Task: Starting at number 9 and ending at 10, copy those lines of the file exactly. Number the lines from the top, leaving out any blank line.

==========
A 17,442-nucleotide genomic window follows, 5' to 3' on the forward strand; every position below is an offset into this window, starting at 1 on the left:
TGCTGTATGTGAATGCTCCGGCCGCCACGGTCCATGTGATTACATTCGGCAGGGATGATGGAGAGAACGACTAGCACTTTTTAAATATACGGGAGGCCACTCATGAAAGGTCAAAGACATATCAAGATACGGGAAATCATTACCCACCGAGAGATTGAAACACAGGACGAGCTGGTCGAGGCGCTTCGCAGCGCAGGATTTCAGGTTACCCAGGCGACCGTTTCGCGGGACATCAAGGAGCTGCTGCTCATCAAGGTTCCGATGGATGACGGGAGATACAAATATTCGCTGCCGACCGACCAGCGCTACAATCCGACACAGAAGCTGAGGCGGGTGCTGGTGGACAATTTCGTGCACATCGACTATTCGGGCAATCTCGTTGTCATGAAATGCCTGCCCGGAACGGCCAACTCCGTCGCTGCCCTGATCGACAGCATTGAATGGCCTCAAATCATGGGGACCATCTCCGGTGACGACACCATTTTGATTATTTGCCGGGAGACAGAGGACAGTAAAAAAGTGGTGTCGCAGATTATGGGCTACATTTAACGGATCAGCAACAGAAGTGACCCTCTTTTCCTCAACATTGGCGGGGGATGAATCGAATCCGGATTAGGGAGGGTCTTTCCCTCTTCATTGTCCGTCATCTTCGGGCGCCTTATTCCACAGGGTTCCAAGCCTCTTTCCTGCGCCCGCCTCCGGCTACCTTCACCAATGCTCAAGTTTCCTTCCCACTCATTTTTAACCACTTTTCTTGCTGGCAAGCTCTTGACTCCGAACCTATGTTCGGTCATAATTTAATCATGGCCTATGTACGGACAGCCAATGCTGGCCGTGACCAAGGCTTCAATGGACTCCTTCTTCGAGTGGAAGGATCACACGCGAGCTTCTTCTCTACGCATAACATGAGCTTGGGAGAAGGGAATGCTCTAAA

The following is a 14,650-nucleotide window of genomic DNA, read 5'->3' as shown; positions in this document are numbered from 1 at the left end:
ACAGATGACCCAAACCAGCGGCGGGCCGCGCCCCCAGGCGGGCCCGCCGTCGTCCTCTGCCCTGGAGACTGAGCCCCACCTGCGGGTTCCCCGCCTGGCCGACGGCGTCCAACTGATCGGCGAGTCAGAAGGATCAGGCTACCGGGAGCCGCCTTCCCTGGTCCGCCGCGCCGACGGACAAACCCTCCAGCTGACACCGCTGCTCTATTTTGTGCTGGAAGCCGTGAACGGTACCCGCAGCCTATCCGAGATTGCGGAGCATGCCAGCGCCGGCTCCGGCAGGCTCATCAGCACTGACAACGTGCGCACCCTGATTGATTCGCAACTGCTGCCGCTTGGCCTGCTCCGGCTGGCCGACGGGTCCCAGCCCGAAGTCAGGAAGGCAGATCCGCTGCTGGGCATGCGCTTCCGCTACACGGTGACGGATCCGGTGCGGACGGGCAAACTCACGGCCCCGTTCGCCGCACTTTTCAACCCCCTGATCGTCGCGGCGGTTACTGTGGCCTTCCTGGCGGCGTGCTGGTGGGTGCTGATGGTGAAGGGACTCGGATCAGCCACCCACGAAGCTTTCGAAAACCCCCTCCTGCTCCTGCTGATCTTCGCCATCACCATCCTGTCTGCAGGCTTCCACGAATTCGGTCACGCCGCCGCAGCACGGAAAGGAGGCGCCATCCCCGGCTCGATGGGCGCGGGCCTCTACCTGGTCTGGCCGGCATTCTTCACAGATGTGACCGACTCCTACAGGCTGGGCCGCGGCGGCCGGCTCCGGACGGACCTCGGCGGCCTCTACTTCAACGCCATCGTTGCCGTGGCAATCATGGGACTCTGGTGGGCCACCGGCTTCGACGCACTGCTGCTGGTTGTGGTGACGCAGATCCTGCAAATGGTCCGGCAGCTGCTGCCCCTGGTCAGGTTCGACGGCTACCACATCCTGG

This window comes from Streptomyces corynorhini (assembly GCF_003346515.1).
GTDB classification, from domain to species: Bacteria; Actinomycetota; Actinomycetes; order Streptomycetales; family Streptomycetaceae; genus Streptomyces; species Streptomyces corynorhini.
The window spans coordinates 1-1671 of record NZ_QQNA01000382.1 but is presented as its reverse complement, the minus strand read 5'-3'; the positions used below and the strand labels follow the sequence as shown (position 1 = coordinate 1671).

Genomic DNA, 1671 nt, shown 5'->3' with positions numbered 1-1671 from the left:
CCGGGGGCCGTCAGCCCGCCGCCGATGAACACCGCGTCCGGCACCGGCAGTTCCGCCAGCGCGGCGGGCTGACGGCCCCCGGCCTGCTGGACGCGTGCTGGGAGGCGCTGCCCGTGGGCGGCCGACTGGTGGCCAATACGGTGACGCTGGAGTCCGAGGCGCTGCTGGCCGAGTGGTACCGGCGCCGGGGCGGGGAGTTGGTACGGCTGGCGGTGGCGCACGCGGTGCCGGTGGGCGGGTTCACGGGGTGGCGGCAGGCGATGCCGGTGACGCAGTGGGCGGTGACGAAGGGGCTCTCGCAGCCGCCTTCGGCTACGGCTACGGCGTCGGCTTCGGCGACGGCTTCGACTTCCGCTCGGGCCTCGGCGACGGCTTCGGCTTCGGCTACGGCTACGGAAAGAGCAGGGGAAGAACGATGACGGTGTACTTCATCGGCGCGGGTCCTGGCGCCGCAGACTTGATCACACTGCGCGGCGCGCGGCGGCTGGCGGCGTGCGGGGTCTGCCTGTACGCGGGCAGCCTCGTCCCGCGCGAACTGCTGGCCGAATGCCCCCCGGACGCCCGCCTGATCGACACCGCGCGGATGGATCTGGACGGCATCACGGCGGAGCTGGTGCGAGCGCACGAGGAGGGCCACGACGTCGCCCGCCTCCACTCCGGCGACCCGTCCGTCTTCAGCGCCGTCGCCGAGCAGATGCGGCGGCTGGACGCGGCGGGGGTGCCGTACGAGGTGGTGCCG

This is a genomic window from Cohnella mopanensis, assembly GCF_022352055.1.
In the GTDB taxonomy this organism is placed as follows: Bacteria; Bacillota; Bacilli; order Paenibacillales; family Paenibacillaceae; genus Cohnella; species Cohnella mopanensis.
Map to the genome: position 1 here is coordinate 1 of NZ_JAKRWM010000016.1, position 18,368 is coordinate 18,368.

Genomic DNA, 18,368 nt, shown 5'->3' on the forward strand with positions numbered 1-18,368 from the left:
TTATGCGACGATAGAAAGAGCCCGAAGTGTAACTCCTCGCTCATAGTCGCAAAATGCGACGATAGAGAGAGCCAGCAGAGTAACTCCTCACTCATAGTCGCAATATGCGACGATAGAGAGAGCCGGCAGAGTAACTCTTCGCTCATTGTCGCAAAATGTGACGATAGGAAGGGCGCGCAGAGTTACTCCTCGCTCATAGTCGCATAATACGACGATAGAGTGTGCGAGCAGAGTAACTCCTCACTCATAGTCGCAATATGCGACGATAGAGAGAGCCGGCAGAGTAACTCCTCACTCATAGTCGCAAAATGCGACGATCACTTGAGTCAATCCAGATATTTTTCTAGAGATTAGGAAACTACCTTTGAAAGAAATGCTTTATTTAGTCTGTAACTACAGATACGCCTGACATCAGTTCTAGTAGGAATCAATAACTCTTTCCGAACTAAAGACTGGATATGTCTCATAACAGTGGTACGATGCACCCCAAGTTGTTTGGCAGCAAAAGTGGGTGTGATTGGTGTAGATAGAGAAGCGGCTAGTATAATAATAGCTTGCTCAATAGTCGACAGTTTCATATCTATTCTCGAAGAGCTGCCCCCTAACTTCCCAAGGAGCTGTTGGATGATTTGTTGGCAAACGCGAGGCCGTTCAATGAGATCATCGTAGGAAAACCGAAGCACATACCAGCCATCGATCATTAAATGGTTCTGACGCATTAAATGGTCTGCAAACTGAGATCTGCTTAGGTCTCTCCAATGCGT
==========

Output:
CCGGGGGCCGTCAGCCCGCCGCCGATGAACACCGCGTCCGGCACCGGCAGTTCCGCCAGCGCGGCGGGCTGACGGCCCCCGGCCTGCTGGACGCGTGCTGGGAGGCGCTGCCCGTGGGCGGCCGACTGGTGGCCAATACGGTGACGCTGGAGTCCGAGGCGCTGCTGGCCGAGTGGTACCGGCGCCGGGGCGGGGAGTTGGTACGGCTGGCGGTGGCGCACGCGGTGCCGGTGGGCGGGTTCACGGGGTGGCGGCAGGCGATGCCGGTGACGCAGTGGGCGGTGACGAAGGGGCTCTCGCAGCCGCCTTCGGCTACGGCTACGGCGTCGGCTTCGGCGACGGCTTCGACTTCCGCTCGGGCCTCGGCGACGGCTTCGGCTTCGGCTACGGCTACGGAAAGAGCAGGGGAAGAACGATGACGGTGTACTTCATCGGCGCGGGTCCTGGCGCCGCAGACTTGATCACACTGCGCGGCGCGCGGCGGCTGGCGGCGTGCGGGGTCTGCCTGTACGCGGGCAGCCTCGTCCCGCGCGAACTGCTGGCCGAATGCCCCCCGGACGCCCGCCTGATCGACACCGCGCGGATGGATCTGGACGGCATCACGGCGGAGCTGGTGCGAGCGCACGAGGAGGGCCACGACGTCGCCCGCCTCCACTCCGGCGACCCGTCCGTCTTCAGCGCCGTCGCCGAGCAGATGCGGCGGCTGGACGCGGCGGGGGTGCCGTACGAGGTGGTGCCG

This is a genomic window from Cohnella mopanensis, assembly GCF_022352055.1.